MIT neuroscientist is among five people selected to receive the early career award.
The Bert L and N Kuggie Vallee Foundation has named McGovern Institute investigator Mark Harnett a 2018 Vallee Scholar. The Vallee Scholars Program recognizes original, innovative, and pioneering work by early career scientists at a critical juncture in their careers and provides $300,000 in discretionary funds to be spent over four years for basic biomedical research. Harnett is among five researchers named to this year’s Vallee Scholars Program.
Harnett, who is also the Fred and Carole Middleton Career Development Assistant Professor in the Department of Brain and Cognitive Sciences, is being recognized for his work exploring how the biophysical features of neurons give rise to the computational power of the brain. By exploiting new technologies and approaches at the interface of biophysics and systems neuroscience, research in the Harnett lab aims to provide a new understanding of the biology underlying how mammalian brains learn. This may open new areas of research into brain disorders characterized by atypical learning and memory (such as dementia and schizophrenia) and may also have important implications for designing new, brain-inspired artificial neural networks.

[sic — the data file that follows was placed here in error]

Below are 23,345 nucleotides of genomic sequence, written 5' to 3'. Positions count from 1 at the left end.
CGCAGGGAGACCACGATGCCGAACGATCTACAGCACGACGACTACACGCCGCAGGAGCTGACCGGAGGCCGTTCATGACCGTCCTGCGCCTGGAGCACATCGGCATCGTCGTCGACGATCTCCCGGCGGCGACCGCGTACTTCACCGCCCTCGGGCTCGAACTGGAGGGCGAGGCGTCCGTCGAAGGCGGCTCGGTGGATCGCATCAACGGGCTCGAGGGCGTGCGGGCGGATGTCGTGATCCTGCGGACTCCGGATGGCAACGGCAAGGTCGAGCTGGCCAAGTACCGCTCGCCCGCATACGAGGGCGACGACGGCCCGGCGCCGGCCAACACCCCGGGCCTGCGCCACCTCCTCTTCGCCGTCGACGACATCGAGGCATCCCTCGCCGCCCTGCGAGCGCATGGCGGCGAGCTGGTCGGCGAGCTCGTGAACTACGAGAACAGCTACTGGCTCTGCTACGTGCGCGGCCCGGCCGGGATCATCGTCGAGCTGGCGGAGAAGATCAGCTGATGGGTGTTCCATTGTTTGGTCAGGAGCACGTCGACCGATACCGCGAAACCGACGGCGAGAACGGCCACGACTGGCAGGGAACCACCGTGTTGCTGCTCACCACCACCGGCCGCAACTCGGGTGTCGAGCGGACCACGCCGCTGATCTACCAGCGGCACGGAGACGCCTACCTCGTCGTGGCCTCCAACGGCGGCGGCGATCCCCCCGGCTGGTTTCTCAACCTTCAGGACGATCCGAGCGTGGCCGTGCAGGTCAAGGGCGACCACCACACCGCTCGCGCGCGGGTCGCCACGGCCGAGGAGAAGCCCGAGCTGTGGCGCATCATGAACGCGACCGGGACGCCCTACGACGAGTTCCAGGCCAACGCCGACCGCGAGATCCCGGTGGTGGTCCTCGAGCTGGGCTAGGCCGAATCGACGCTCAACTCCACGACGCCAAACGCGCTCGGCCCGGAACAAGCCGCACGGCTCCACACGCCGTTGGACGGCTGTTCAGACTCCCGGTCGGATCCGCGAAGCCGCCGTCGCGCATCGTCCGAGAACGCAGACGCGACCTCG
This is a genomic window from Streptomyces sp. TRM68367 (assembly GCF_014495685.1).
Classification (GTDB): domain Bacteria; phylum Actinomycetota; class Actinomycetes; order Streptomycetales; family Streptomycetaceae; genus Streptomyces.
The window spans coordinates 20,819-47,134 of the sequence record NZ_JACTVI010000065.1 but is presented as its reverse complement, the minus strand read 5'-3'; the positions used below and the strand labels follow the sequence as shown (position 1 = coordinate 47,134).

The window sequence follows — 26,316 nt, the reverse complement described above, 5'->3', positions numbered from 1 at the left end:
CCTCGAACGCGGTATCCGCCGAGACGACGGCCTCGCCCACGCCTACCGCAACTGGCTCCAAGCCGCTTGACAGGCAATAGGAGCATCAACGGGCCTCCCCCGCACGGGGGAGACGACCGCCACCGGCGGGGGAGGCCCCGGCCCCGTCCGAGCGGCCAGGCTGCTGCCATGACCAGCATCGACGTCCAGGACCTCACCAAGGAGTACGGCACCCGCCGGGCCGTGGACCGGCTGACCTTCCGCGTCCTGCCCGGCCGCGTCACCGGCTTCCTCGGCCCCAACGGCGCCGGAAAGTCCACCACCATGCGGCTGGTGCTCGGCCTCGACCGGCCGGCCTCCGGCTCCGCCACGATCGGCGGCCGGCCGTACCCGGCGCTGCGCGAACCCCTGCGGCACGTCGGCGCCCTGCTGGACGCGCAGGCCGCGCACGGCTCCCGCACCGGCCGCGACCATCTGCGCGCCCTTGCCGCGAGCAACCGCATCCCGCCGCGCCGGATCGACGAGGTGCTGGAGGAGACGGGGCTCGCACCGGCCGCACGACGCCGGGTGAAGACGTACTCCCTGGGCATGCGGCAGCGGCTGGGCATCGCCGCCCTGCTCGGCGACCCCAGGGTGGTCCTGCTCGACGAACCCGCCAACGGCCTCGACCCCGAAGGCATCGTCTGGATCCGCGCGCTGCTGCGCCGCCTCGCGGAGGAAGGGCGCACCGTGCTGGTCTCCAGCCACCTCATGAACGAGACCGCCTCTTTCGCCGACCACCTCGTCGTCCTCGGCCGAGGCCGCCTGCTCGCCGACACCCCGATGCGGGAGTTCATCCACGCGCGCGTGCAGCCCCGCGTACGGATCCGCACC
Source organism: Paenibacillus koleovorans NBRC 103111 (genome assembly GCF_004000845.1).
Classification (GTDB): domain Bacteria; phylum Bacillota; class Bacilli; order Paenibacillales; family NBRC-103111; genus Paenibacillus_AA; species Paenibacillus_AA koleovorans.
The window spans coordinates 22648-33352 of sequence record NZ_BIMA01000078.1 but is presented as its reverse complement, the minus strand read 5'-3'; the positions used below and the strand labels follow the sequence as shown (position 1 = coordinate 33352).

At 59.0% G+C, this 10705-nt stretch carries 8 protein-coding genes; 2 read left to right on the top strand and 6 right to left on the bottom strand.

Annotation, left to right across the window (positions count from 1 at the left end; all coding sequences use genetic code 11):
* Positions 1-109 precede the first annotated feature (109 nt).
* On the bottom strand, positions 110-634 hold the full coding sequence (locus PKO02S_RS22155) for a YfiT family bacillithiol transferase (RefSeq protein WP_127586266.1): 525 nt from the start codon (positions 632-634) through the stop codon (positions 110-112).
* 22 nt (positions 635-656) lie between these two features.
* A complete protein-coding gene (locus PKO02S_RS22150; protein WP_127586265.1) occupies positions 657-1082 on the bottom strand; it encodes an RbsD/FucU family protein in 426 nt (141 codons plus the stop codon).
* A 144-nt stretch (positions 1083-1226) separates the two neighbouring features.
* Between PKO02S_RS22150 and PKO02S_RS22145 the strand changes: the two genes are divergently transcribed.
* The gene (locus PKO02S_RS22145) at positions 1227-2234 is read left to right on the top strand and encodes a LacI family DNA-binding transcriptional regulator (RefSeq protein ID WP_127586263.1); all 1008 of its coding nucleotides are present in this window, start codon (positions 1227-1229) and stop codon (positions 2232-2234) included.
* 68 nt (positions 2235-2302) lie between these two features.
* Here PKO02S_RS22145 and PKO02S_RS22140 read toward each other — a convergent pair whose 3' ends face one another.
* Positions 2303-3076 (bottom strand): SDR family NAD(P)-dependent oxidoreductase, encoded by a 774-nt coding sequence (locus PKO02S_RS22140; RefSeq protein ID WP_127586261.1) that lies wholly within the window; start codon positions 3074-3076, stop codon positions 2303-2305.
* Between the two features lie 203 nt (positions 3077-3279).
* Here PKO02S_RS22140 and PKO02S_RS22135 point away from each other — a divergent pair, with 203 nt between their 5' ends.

The Vallee Foundation was established in 1996 by Bert and Kuggie Vallee to foster originality, creativity, and leadership within biomedical scientific research and medical education. The foundation’s goal to fund originality, innovation, and pioneering work “recognizes the future promise of these scientists who are dedicated to understanding fundamental biological processes.” Harnett joins a list of 24 Vallee Scholars, including McGovern investigator Feng Zhang, who have been appointed to the program since its inception in 2013.